Â Â Â Â Attorney Bender was asserting that the STOs are distributing government money, and that it is unconstitutional for the government to grant money to an organization that grants or withholds services based upon the religion of the people whom they are serving.Â Chief Justice Roberts implicitly drew an analogy to Zelman v. Simmons Harris in which the Supreme Court had upheld a school voucher program that distributed funds to parents who were free to send their children to private or parochial schools, as they might select.Â Mr. Bender claimed that in this case the parents are not the recipients of government funds, the STOs are, and that unlike parents the STOs should not be permitted to discriminate on the basis of religion:
CHIEF JUSTICE ROBERTS: I thought we've held that when you have the decision is made by a private entity whether to use the money to go to a religious school or a nonreligious school, that that doesn't violate the Constitution because the decision is not made by the State, it is made by the private recipient.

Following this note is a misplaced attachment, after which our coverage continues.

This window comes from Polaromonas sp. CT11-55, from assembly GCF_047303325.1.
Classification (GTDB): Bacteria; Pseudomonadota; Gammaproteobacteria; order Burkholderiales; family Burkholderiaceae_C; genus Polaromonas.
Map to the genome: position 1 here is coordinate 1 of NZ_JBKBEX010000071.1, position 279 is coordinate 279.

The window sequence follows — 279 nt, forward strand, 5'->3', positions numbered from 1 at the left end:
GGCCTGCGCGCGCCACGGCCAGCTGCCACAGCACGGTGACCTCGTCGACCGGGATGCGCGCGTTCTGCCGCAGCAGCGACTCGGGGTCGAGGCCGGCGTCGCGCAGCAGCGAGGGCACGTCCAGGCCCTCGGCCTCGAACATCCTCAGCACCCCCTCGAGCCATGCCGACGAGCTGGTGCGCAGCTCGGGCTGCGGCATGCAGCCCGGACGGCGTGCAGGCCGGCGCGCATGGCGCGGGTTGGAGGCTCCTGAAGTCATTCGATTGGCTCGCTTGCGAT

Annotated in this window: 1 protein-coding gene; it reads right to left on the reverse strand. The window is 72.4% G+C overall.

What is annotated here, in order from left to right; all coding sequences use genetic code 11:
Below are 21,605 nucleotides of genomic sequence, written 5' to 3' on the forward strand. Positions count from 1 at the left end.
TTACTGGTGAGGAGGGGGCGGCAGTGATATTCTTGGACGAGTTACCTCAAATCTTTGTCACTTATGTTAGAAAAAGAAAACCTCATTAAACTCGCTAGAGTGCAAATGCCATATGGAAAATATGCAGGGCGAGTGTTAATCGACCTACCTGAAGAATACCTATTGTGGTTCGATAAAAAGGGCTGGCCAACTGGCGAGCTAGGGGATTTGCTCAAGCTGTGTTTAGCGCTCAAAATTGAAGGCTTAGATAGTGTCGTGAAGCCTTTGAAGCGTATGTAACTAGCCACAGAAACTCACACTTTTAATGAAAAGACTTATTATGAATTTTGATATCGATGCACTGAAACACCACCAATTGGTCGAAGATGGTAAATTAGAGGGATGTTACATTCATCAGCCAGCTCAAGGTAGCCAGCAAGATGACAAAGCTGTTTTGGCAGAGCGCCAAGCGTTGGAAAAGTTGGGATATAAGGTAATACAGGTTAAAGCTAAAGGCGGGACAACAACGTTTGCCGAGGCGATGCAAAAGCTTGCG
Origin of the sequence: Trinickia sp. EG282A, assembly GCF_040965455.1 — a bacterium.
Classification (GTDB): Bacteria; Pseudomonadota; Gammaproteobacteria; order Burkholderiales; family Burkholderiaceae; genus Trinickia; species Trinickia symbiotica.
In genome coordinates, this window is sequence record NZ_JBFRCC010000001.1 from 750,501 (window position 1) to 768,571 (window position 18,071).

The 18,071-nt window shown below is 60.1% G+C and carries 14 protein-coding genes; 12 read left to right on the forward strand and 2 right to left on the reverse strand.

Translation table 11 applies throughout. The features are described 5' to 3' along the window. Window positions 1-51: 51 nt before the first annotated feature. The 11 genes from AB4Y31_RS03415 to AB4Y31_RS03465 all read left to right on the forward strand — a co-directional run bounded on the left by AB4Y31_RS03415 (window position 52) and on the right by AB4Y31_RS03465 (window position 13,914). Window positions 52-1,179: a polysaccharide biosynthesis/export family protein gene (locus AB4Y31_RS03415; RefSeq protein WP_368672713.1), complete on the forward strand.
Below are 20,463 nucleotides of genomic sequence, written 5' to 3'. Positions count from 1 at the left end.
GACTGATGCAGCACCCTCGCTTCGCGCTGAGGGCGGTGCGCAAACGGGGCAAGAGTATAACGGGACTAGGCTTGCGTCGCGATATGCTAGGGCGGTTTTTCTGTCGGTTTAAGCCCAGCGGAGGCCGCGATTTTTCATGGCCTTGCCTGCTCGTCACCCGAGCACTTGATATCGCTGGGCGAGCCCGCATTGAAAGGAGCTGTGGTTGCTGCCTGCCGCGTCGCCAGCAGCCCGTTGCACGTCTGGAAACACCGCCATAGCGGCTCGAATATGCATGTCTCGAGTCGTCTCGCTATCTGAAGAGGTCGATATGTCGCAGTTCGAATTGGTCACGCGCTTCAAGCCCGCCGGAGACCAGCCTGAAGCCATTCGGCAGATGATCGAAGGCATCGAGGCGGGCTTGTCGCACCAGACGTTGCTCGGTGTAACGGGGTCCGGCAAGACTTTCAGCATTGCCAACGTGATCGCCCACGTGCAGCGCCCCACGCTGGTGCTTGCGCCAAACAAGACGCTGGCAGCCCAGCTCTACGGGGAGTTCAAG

MR. BENDER: I believe the Court held the opposite in Bowen, where the decision to use the money for religious purposes was made by the grantee, not made by the government. The government program in Bowen was completely religiously neutral. Grantees were given funds to educate adolescents in sexuality. The Court held — and Chief Justice Rehnquist wrote the opinion — that, although the program was constitutional on its face because — it wasn't unconstitutional because religious organizations could participate as grantees.Â It would be unconstitutional if those organizations distributed the benefits of the program on the basis of religion.
Â Â Â Â Attorney Bender and Justice Scalia debated whether or not the STOs are private actors or state actors:
MR. BENDER: The STOs are government grantees. They are distributing government funds. The Constitution prohibits organizations that distribute government funds as part of a government spending program to do it on the basis of religion.